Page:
The University of Illinois Chicago (UIC) hosted a virtual town hall last Wednesday to address “questions and concerns” held by students, faculty and university workers regarding the plans to resume in-person learning in the midst of an unprecedented surge of the Omicron variant across the country.
The town hall came just days after UIC hastily announced the university would return to full in-person instruction on Monday, January 24. This return to in-person learning means over 30,000 students and 10,000 workers and staff will be forced back onto the university campuses where they will inevitably spread the virus.
The lead speakers of the event, Dr. Susan Bleasedale and UIC Chancellor Michael D. Amiridis, spoke on the return to school and downplayed the ongoing dangers of the pandemic. Such downplaying of the dangers of the pandemic is in line with the policies of the Biden administration nationally, which has pushed for school and university reopenings with the help of the unions. In Chicago, Democratic Mayor Lori Lightfoot conspired with the Chicago Teachers Union to reopen the Chicago Public Schools despite widespread opposition from teachers, parents and students.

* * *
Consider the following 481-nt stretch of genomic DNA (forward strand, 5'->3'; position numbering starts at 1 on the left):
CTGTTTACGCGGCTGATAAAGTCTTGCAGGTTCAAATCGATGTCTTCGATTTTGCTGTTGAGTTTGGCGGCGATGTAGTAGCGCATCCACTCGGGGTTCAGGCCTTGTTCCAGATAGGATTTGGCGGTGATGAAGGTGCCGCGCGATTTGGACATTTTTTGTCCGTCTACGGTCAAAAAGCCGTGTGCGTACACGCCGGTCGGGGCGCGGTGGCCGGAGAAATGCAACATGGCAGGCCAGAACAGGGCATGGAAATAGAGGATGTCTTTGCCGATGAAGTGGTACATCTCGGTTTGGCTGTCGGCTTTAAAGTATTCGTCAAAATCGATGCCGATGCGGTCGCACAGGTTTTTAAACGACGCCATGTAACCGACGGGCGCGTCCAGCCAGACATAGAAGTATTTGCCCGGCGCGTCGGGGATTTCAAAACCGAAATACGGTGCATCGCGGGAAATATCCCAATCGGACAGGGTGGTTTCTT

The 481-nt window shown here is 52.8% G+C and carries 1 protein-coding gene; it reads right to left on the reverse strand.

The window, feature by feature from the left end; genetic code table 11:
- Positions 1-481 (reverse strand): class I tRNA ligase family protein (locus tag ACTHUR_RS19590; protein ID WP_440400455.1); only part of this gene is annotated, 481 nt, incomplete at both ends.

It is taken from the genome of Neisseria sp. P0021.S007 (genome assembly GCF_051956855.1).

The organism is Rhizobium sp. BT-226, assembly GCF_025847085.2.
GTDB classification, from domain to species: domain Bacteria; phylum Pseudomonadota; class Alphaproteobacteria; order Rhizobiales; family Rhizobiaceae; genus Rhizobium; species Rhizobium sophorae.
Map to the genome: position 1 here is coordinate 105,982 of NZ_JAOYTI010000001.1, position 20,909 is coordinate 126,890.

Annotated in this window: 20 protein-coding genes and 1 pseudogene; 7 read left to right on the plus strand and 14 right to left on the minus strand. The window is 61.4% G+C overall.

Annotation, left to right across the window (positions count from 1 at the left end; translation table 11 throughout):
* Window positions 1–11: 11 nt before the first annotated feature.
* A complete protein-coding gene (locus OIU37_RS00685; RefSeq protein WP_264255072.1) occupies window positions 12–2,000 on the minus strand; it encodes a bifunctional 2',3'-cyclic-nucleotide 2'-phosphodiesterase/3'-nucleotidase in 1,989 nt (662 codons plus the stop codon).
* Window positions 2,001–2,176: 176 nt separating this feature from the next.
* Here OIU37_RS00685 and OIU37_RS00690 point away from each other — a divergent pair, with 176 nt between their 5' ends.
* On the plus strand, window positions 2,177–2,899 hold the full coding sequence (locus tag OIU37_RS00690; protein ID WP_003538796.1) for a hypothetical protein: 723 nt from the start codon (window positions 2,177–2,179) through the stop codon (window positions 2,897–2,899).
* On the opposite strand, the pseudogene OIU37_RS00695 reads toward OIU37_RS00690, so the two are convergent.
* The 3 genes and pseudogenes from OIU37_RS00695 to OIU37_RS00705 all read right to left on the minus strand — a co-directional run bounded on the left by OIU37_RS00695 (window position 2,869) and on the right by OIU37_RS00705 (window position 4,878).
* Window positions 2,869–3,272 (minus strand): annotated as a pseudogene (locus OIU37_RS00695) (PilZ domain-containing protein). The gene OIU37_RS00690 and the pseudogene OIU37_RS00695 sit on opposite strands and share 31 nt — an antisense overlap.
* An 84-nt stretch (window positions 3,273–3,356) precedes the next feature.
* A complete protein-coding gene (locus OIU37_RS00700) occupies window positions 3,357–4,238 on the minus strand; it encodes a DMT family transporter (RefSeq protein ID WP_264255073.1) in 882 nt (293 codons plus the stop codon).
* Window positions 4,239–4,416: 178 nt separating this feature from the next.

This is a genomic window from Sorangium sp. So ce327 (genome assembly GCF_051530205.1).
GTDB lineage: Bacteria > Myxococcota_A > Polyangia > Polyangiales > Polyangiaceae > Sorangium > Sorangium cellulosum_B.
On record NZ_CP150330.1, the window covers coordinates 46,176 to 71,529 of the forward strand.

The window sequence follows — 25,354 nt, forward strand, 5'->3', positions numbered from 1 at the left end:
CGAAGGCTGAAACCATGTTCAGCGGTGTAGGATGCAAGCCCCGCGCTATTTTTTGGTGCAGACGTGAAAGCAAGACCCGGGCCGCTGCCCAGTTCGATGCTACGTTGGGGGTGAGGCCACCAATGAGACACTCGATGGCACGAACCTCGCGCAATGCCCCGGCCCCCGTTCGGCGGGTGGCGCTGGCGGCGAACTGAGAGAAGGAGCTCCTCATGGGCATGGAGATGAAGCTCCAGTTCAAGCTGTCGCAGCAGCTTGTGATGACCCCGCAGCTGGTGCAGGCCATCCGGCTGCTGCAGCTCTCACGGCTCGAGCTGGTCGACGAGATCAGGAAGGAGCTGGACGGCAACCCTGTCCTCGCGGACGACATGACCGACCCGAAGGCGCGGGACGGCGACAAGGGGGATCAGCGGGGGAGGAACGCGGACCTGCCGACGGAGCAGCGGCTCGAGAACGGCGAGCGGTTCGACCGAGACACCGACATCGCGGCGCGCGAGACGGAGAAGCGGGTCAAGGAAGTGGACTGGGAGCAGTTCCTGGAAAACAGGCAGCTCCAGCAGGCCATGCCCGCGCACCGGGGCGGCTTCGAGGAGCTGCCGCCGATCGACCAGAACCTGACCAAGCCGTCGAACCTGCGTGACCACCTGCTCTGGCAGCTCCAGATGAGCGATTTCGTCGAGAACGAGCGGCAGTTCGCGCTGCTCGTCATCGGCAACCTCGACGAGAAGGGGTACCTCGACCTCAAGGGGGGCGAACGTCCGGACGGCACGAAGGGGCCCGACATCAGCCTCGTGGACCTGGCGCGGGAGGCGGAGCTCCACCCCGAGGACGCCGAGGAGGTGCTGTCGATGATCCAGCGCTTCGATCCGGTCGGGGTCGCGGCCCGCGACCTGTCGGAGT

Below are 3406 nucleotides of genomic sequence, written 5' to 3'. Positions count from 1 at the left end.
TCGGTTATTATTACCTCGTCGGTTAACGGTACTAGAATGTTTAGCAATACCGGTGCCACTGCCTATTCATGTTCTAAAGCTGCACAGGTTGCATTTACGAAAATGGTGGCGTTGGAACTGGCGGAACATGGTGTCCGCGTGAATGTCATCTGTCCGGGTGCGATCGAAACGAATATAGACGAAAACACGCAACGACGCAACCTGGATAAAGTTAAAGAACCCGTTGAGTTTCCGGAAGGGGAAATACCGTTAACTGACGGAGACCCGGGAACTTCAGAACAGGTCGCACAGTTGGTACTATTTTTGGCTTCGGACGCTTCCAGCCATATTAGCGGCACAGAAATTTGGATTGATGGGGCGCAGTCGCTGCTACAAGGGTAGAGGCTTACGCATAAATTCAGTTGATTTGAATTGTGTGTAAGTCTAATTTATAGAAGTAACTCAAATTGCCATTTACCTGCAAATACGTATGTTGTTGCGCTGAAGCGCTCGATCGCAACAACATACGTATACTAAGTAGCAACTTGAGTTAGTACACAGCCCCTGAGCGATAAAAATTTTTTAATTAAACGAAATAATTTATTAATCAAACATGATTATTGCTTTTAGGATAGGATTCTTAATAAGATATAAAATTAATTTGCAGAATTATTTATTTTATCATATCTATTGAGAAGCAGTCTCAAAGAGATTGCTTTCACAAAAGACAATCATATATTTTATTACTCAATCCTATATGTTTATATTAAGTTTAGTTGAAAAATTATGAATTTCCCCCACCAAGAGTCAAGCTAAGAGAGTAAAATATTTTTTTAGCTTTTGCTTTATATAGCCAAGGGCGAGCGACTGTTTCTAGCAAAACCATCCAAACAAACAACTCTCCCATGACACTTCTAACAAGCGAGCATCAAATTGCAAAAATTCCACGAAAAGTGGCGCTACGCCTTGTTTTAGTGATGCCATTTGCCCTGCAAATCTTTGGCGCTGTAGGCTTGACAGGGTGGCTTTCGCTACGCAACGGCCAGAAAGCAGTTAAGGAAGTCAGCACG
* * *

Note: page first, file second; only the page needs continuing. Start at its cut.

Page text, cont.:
Dr. Bleasedale and the panelists made the specious argument that in-person education would be safe because of the relative decline in cases and test positivity rates over the past few weeks, largely due to remote learning. The panelists claimed that vaccination, testing and masking would prevent the spread of the Omicron variant on the campus and beyond.
The panelists also justified the reopening with pseudo-scientific claims that denied the possibility of contracting COVID-19 within a classroom or on campus. While the panelists addressed how many students and workers may have “concerns and fears” about returning to campus amid a raging pandemic, they largely downplayed the risk of campuses becoming superspreaders for the virus as they have throughout the pandemic.